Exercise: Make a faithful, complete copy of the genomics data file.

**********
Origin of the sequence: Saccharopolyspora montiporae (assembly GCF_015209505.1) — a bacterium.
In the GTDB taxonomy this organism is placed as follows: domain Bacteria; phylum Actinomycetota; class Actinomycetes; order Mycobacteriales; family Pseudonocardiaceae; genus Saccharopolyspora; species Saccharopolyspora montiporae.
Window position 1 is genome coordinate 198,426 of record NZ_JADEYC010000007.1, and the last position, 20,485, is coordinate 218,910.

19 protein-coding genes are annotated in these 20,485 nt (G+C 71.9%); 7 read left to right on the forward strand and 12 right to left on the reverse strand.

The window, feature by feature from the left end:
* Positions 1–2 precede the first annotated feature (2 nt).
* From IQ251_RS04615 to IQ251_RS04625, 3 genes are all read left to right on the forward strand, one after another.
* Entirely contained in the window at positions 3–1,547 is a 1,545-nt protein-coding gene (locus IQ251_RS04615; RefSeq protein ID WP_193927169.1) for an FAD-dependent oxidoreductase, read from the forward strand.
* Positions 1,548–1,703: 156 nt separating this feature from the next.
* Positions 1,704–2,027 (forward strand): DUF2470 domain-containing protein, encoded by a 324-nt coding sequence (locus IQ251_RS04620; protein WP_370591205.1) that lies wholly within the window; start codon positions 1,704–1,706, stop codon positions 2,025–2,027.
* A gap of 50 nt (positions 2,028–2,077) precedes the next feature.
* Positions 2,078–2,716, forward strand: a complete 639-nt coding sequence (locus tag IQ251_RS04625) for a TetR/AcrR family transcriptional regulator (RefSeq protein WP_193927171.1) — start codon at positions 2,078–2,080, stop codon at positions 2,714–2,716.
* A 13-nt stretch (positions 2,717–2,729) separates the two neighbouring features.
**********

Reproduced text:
Origin of the sequence: Saccharopolyspora montiporae (assembly GCF_015209505.1) — a bacterium.
In the GTDB taxonomy this organism is placed as follows: domain Bacteria; phylum Actinomycetota; class Actinomycetes; order Mycobacteriales; family Pseudonocardiaceae; genus Saccharopolyspora; species Saccharopolyspora montiporae.
Window position 1 is genome coordinate 198,426 of record NZ_JADEYC010000007.1, and the last position, 20,485, is coordinate 218,910.

19 protein-coding genes are annotated in these 20,485 nt (G+C 71.9%); 7 read left to right on the forward strand and 12 right to left on the reverse strand.

The window, feature by feature from the left end:
* Positions 1–2 precede the first annotated feature (2 nt).
* From IQ251_RS04615 to IQ251_RS04625, 3 genes are all read left to right on the forward strand, one after another.
* Entirely contained in the window at positions 3–1,547 is a 1,545-nt protein-coding gene (locus IQ251_RS04615; RefSeq protein ID WP_193927169.1) for an FAD-dependent oxidoreductase, read from the forward strand.
* Positions 1,548–1,703: 156 nt separating this feature from the next.
* Positions 1,704–2,027 (forward strand): DUF2470 domain-containing protein, encoded by a 324-nt coding sequence (locus IQ251_RS04620; protein WP_370591205.1) that lies wholly within the window; start codon positions 1,704–1,706, stop codon positions 2,025–2,027.
* A gap of 50 nt (positions 2,028–2,077) precedes the next feature.
* Positions 2,078–2,716, forward strand: a complete 639-nt coding sequence (locus tag IQ251_RS04625) for a TetR/AcrR family transcriptional regulator (RefSeq protein WP_193927171.1) — start codon at positions 2,078–2,080, stop codon at positions 2,714–2,716.
* A 13-nt stretch (positions 2,717–2,729) separates the two neighbouring features.